Taking calcium carbonate or eating calcium-rich foods may make processed meats (like ham, sausage, bacon, and hot dogs) less likely to raise the risk of colorectal cancer.
Scientists told 18 men (aged 40 to 75) not to eat meat for a week. Then, twice a day the men were given either two slices of cooked ham (1.6 oz. each) plus a placebo or two slices of ham plus a 500-milligram calcium carbonate pill.
After four days, levels of N-nitroso compounds (which cause cancer in laboratory animals) in the men’s stool were higher when they ate the ham plus the placebo than when they ate no meat. However, N-nitroso levels were no higher when the men got ham plus calcium carbonate.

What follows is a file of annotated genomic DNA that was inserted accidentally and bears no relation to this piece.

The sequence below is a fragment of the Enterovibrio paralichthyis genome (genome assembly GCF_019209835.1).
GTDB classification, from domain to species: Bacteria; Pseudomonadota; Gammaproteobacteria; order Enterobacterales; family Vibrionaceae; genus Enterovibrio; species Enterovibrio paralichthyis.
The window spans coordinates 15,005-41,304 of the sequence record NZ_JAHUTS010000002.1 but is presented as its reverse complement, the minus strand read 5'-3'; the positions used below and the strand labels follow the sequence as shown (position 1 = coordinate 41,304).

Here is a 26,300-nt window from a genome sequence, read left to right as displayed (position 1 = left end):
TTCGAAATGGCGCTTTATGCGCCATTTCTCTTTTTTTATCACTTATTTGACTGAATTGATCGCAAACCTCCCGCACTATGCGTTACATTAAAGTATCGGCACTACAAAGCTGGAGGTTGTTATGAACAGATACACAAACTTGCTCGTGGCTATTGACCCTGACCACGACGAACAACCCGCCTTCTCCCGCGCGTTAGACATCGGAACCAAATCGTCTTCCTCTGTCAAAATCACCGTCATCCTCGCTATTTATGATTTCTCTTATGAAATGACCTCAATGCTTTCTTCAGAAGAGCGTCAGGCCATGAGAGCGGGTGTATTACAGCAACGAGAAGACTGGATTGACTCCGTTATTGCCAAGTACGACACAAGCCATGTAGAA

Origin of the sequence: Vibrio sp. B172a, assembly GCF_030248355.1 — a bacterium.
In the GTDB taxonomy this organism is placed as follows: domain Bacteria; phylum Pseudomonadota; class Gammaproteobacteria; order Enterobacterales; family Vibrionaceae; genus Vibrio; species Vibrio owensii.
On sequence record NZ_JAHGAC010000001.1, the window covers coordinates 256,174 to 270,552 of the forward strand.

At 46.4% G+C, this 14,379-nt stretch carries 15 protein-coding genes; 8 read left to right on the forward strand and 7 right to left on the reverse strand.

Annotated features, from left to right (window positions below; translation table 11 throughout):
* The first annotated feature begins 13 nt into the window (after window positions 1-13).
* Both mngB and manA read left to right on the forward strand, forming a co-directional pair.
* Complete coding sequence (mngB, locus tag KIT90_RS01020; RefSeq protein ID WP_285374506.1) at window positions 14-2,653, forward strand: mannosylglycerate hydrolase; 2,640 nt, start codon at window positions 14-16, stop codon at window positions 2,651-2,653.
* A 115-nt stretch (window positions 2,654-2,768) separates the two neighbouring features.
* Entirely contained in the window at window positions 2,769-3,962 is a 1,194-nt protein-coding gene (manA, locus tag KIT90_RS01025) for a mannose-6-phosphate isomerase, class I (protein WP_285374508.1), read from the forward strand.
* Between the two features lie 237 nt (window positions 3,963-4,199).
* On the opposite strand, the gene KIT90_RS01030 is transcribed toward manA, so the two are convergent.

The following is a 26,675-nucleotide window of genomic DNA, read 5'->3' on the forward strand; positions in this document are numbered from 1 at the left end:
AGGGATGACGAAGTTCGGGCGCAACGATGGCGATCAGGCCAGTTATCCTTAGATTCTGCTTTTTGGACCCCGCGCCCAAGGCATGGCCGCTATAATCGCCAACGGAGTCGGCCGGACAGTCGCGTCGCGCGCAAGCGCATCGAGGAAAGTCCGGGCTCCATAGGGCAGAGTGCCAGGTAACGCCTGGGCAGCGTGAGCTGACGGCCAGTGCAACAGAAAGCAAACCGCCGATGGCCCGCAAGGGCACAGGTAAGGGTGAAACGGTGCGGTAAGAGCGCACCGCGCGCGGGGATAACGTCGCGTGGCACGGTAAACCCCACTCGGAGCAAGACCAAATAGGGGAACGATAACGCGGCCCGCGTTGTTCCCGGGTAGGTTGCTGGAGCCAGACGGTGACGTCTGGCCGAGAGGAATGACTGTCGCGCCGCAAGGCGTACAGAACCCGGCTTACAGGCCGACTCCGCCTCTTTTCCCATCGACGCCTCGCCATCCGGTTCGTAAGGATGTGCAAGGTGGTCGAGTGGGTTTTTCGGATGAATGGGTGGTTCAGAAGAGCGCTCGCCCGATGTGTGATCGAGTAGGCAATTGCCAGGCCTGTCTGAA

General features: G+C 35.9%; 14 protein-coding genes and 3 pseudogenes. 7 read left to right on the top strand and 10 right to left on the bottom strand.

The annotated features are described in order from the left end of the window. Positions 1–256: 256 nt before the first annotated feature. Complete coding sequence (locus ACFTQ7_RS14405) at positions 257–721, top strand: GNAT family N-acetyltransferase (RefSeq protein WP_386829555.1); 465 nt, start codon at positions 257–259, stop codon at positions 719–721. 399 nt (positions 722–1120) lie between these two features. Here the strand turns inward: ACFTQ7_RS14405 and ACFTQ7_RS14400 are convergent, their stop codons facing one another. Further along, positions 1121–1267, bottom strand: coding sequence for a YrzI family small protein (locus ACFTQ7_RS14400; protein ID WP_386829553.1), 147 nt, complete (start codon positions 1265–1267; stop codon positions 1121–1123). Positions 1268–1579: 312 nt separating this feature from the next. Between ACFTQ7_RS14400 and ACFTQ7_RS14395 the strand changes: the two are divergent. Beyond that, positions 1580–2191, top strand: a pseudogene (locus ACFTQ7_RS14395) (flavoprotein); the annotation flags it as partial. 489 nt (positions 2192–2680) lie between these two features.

What to do: To play it safe, eat processed meats rarely, if at all. It’s too early to know if taking calcium carbonate or eating calcium-rich foods can eliminate the cancer risk.
Source: Am. J. Clin. Nutr. 98: 1255, 2013.
Other relevant links:
- When to take one calcium supplement rather than another. See: Is Calcium Citrate a Better Mineral Supplement than Calcium Carbonate?
- Avoid processed red meats to cut your cancer risk. See: Cut Your Cancer Risk
- Excess calcium from supplements may increase risk of prostate cancer. See: Calcium and Prostate Cancer